New data from realtor.com says that following a summer housing market that saw both high demand and rising home prices, we could experience the hottest fall sales in a decade. Their chief economist said "house hunters who were shut out this summer because of fierce competition could fare better this fall, with more opportunities." He adds, "pent-up demand remains as buyers seek to get a home under contract while rates remain so low."
A research firm projects the third quarter will be the best for mortgage lending since Q4 of 2007. Going forward, a blog by the National Association of Realtors (NAR) notes that sales should heat up even more next year, reaching 6 million units, up from their latest forecast of 5.8 million units for 2016. This post reported that the Mortgage Bankers Association, Fannie Mae and Freddie Mac all had similar predictions. Here's the NAR's explanation: "A huge wave of Generation Y-ers [aka Millennials], who have delayed home buying, are emerging into their key buying years. They are predicted to keep home and condo sales strong well into 2020, according to economists."
Review of Last Week
The stock market went up and down but never broke out of a narrow trading range, which led one observer to conclude investors seem to be finding it hard to know what to think. In the end, the three major indexes all finished a smidge down, their first fall after three weekly gains. Wall Street worried that the European Central Bank would cut back on the assets it's buying to shore up their economies. We heard rate hike talk from Fed officials and watched the British pound swoon. Then came Friday's jobs report: an unimpressive 156,000 new Nonfarm Payrolls were added in September, a net gain of 149,000, deducting downward revisions to prior months.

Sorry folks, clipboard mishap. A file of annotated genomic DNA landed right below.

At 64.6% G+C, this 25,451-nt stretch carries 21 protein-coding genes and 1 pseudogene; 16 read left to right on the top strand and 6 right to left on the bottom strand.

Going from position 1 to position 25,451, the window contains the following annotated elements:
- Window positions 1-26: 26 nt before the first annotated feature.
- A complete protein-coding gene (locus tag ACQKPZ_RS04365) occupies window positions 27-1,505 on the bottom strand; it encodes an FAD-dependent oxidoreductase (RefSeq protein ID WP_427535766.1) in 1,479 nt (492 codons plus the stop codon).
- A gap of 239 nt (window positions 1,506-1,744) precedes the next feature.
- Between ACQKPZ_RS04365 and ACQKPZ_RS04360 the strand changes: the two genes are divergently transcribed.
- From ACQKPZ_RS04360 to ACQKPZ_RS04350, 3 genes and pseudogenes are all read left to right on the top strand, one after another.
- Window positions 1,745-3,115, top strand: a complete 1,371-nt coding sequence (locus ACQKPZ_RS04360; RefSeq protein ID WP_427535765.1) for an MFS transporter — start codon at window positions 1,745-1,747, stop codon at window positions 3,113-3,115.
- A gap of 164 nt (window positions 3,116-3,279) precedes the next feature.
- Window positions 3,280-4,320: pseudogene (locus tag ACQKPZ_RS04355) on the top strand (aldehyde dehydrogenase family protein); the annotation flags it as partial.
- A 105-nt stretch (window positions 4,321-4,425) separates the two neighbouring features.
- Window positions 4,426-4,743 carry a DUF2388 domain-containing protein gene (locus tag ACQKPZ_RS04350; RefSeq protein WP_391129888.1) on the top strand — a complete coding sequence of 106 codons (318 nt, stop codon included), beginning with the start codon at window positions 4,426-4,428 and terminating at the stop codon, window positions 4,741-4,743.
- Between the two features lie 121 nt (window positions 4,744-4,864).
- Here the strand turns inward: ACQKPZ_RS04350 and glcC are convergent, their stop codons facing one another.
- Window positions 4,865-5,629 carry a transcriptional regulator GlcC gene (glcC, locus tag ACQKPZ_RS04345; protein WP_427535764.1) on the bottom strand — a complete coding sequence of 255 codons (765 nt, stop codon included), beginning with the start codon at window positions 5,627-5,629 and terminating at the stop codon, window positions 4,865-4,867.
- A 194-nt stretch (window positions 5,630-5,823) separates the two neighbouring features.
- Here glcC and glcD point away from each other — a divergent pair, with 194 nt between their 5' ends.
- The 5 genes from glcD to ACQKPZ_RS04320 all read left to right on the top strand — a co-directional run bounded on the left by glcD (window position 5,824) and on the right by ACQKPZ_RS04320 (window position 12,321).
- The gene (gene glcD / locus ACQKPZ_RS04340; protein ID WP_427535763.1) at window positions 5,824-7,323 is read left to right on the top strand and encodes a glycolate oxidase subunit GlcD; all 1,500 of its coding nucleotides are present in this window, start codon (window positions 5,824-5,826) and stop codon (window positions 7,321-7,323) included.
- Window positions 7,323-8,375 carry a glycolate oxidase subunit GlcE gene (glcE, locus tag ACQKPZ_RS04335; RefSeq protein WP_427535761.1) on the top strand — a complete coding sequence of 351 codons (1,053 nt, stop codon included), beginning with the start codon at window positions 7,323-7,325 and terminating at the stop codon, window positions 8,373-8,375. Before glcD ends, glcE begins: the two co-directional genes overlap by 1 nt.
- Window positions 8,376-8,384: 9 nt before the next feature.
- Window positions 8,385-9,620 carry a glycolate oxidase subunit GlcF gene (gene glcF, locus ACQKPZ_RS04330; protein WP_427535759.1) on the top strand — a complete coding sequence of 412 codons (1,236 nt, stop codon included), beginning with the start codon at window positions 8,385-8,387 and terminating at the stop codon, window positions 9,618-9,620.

This was technically no job growth at all according to economists who say we need 150,000 new payrolls a month just to keep up with the population. However, average hourly earnings were up 2.6% annually, near a seven year high. But, hey, if less than 3% is nearly our best annual raise in seven years, we're not doing very well, are we? At least a rate hike before December seems off the table. For good stuff, the ISM Index saw manufacturing expand again and ISM Services shot up to the year's highest read for the sector that supports the most jobs. Plus the four-week moving average of weekly initial jobless claims was the lowest in more than 40 years.
The week ended with the Dow down 0.4%, to 18240; the S&P 500 down 0.7%, to 2154; and the Nasdaq down 0.4%, to 5292.
Treasuries traded higher after the jobs report missed expectations, but the data wasn't bad enough to rule out a December Fed hike, so other bonds fell. The 30YR FNMA 4.0% bond we watch finished the week down .26, at $107.16. Freddie Mac's Primary Mortgage Market Survey for the week ending October 6 showed national average 30-year fixed mortgage rates unchanged, holding at a 10-week low. Remember, mortgage rates can be extremely volatile, so check with your mortgage professional for up-to-the-minute information.
This Week’s Forecast
This Wednesday's release of the FOMC Minutes from the Fed's last meeting may give some indications of when the next rate hike will come. Or this detailed look at what was said at the Fed may just keep everyone guessing. (Bet on the latter.) We ought to finally have some good news on Retail Sales, September's number expected to show reasonable growth.
The bond market is closed today for Columbus Day, but the stock market is open.
The Week’s Economic Indicator Calendar
Weaker than expected economic data tends to send bond prices up and interest rates down, while positive data points to lower bond prices and rising loan rates.
Economic Calendar for the Week of Oct 10 – Oct 14
Oct 12 10:30 Crude Inventories
Oct 12 14:00 FOMC Minutes
Oct 13 08:30 Initial Unemployment Claims
Oct 13 08:30 Continuing Unemployment Claims
Oct 13 14:00 Federal Budget
Oct 14 08:30 Producer Price Index (PPI)F
Oct 14 08:30 Core PPI
Oct 14 08:30 Retail Sales
Oct 14 10:00 Business Inventories
Oct 14 10:00 U. of Michigan Consumer Sentiment
Federal Reserve Watch
Forecasting Federal Reserve policy changes in coming months... Nothing much has changed among Fed watchers, meaning they're betting on no rate hike in November, then a small boost in December, which the Fed will likely leave there for a while. Note: In the lower chart, an 8% probability of change is a 92% certainty the rate will stay the same.
Current Fed Funds Rate: 0.25%-0.5%
After FOMC meeting on:
Nov 2 0.25%-0.5%
Dec 14 0.5%-0.75%
Feb 1 0.5%-0.75%
Probability of change from current policy:
After FOMC meeting on:
Nov 2 8%
Dec 14 65%
Feb 1 68%
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